Closing Down the Studio

Today I made the first steps toward closing my studio. I signed the lease for my space in October of last year. I was full of anxiety. It was so expensive. Could I really do the work I had in mind? It was a big decision, and I was full of doubts. Kij looked at the final spaces with me, and strongly advised me to take the one I am now in. “You will love it,” she said. “The view, the light, and the size are what you need.” And she was right.

With the help of friends, what artwork, paint, easels, bookshelves, and all else I had were moved from storage into the studio, and I began to inhabit the space as an artist. It has become very dear to me. I love the light, the air, the life of the city outside my door. I have eaten meals there, had friends to visit, and napped on the couch. I have done good work, and while I hope to do more good work there in the future, it is time to shut it down.

I took the first steps today. I washed all my brushes, and took my palette home where I will clean it off for Svalbard. I also removed my gei no omamori, which hung by the entrance to my studio where I could touch it entering and leaving. This omamori was a gift from my friend Irene from the Tsubaki Grand Shrine’s New Year’s celebration. It’s an omamori for artists – for inspiration, success, and protection.

Now this omamori will will rest over my heart as I finish my travel preparations. Once I am in my new temporary home — first in Svalbard, and then in Iceland, I will find a new spot for my omamori in my new working spaces.

The final steps will be to lacquer the last painting made in Seattle this year, to clean the studio, take my paintings down, and make space for Marcia, who is subletting, to have her art on the walls around her. It’s a powerful thing to find the place where you can allow yourself to respect your creative soul, and I hope that my studio is everything Marcia would like it to be.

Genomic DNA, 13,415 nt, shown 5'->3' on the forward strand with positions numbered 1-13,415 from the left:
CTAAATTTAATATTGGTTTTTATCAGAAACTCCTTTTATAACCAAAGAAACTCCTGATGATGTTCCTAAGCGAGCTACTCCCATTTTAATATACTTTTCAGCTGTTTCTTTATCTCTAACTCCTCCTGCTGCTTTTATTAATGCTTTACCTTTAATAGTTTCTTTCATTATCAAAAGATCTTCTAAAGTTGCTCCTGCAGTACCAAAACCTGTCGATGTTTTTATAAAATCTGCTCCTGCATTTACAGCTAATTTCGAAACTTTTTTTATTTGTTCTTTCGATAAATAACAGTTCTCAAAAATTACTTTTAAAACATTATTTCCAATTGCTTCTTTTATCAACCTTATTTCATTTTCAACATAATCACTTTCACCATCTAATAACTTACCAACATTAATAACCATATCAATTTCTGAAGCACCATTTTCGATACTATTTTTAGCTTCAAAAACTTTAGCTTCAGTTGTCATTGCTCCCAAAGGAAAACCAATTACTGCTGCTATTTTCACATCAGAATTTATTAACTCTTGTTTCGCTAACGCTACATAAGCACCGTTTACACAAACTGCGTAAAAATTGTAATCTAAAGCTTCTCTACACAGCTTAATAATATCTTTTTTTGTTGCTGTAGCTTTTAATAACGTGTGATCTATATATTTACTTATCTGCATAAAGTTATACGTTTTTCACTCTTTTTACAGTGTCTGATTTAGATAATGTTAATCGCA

I won’t see it again until December when I unpack the work done abroad and consider it in the cool north light of my studio. Only then will I know if I succeeded at what I wanted to do, and if the next steps that I hope to make after this seminal trip are steps I will be ready for both emotionally and as an artist.

It has come to me in this year of walking away and walking away and walking away from the years of grief that in order to fully be in your future, you must forgive your past all the pain, all the betrayals, all the cruelties by others and also by yourself. We are none of us perfect. I have done terrible things, and terrible things have been done to me. I will always be scarred – I can’t escape that boundary of before and after. But who I am becoming deserves to live not ignorant of what’s come before – that’s impossible – but not anchored by it. Let me not be ruled by my past, but come into a new future. One where I am what I want to be, not what I feel constrained to be.

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